What police have called “criminal drone activity” shut down London’s Gatwick Airport for almost three days last week, throwing the spotlight on anti-drone technology.
But it was not the first time that drones had been used with malicious intent.
On the night of January 6 this year, Syrian rebels conducted what might have been a world first – a massed drone attack on a pair of Russian military bases.
Thirteen remote-controlled drones armed with small sub-munitions approached the Hmeimim air base and the Tartus naval base in Latakia, Syria. Ten drones attacked Hmeimim while three attacked Tartus.
The attack was a total failure – all were downed, six by electronic means and seven by the air defence system, an expensive but maybe necessary response to very low-cost drones purchased in the local markets.
But what if the attack had involved dozens of drones? Just a few would be sufficient to cause substantial damage to expensive aircraft.
The proliferation of small over-the-counter drones or unmanned aerial systems (UASs) of growing sophistication means these are likely to be an increasingly common element of future conflict, and as Gatwick has evidently shown, protest.
Plenty of work has been done on drone countermeasures, ranging from electronics – most commercial drones operate on known frequency bands with common command protocols – through to net throwers, guns, missiles, and even hunter-killer drones and trained birds-of-prey.
Perhaps the best known anti-drone technology is the Israel Aerospace Industries (IAI) Elta Drone Guard, a counter-UAS system that has a list of several (unspecified) foreign customers.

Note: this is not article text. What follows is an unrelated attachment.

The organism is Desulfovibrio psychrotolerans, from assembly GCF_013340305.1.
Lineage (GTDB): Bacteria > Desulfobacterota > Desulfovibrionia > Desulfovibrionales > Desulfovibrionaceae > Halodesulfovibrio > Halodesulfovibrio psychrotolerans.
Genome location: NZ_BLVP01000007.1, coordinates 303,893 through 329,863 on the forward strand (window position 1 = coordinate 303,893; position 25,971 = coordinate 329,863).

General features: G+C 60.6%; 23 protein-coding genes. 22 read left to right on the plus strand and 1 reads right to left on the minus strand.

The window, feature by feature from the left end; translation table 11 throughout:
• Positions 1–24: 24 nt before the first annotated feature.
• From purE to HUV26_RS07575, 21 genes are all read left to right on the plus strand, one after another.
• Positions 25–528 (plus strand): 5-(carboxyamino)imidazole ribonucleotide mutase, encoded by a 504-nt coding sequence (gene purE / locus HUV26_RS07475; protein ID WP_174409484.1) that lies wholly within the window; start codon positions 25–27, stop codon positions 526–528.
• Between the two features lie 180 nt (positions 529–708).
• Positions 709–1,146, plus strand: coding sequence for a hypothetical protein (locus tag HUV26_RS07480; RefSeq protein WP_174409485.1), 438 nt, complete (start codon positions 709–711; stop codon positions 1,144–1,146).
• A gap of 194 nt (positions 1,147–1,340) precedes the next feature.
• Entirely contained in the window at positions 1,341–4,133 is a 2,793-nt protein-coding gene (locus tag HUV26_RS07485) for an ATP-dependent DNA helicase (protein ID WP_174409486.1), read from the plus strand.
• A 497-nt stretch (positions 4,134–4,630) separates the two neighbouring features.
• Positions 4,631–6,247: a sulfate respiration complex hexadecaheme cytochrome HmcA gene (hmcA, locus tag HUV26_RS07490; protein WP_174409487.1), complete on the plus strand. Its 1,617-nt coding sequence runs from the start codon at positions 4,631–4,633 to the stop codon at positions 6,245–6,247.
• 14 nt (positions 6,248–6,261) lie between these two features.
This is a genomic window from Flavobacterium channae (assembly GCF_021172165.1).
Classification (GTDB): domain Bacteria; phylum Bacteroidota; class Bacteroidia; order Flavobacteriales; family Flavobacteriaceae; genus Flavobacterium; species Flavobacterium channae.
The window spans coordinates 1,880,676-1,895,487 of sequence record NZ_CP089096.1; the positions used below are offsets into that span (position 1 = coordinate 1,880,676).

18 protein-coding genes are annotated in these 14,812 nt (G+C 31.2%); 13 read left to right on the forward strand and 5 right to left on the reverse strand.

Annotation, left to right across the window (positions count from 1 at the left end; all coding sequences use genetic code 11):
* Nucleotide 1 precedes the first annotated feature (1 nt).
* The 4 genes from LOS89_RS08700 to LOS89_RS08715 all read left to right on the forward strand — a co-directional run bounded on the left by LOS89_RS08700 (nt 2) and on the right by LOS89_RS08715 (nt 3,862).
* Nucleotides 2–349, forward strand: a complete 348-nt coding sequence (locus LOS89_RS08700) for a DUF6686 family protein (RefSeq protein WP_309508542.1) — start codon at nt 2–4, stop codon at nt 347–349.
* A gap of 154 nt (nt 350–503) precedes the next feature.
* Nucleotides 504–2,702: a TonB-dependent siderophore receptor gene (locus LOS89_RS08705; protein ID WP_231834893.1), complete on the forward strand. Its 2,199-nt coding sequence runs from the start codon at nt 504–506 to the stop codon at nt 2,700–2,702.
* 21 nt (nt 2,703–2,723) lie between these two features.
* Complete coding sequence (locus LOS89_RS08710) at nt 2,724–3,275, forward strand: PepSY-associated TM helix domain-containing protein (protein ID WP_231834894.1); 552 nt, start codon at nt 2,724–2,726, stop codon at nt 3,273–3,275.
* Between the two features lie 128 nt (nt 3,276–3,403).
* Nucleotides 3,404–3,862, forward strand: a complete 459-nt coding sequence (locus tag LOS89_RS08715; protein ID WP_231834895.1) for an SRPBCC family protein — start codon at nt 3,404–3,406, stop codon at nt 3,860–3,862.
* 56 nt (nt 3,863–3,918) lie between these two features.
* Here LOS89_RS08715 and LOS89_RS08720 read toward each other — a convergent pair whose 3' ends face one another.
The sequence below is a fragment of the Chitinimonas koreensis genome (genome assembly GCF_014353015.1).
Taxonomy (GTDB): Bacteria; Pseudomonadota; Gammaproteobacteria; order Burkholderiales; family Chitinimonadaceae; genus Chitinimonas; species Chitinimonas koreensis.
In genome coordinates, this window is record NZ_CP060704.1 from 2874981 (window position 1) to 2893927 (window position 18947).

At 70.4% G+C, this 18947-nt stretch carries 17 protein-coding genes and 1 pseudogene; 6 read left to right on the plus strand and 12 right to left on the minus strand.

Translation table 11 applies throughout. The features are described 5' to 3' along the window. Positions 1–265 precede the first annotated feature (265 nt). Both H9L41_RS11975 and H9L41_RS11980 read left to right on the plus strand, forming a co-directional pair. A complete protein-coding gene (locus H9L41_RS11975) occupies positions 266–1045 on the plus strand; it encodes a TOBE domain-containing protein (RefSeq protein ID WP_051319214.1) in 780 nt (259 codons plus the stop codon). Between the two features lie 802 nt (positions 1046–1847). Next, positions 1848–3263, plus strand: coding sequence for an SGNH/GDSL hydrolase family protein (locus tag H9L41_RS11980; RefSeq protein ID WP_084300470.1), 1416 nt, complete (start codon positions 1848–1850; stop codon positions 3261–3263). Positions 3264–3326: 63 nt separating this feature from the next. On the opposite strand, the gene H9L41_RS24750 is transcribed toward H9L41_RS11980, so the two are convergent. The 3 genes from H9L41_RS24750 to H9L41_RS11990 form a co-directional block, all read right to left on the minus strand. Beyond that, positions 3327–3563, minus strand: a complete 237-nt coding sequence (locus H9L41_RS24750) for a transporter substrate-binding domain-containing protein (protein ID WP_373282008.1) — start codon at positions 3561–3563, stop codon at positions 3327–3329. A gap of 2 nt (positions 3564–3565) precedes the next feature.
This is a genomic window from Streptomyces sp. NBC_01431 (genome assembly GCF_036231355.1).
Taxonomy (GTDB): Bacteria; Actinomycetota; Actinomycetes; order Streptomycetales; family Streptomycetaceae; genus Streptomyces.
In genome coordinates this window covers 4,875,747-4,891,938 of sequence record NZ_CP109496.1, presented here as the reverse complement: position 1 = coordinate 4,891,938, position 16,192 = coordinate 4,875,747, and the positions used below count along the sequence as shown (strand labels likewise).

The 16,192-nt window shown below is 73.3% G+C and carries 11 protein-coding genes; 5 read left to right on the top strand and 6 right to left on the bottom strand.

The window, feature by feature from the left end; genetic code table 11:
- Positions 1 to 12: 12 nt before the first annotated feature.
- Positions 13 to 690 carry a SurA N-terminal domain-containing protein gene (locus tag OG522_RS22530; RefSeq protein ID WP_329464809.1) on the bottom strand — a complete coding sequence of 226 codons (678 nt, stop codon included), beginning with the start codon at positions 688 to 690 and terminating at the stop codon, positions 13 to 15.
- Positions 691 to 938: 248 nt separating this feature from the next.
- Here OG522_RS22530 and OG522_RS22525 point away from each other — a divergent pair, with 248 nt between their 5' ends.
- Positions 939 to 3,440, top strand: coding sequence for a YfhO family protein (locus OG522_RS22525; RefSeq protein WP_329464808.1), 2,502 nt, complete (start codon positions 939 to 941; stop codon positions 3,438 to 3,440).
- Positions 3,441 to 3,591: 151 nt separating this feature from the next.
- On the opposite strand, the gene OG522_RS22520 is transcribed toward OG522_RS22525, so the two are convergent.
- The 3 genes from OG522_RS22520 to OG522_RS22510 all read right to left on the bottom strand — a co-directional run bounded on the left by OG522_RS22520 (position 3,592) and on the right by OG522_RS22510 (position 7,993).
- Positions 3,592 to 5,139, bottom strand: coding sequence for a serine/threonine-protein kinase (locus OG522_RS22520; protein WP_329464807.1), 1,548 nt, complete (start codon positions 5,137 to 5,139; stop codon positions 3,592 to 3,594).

The system uses electronic means to jam UAV GPS and communication signals, with a portable three-dimensional radar which can detect and track low slow objects, Elta says. Confirmation is by an optical sensor, and the jamming keeps the drone in a fixed area until power runs out.
“The use of commercially available UAS and small drones has increased dramatically over the past few years as these platforms have become a potential threat to sensitive facilities, crowds, high profile individuals and other aircraft, due to their small size, slow velocity, and low altitude flight.
“Small drones can be further used for hostile applications such as unwanted intelligence gathering, smuggling and even as weapon carriers,” according to Elta.
VIDEO – An IAI Elta promotional video explaining Drone Guard.
“Elta has responded to these challenges with new and enhanced Drone Guard capabilities. In addition to the current radar, EO and jamming capabilities a hostile threat can now also be detected, classified, identified by means of the enhanced COMINT system,” Elta explained when the updated Drone Guard system was announced late last month.
“The system can effectively jam or disrupt the drone’s control channel and navigation, by supporting an array of communication protocols that can ‘fend off’ a single drone or even a swarm of drones from the guarded premises.”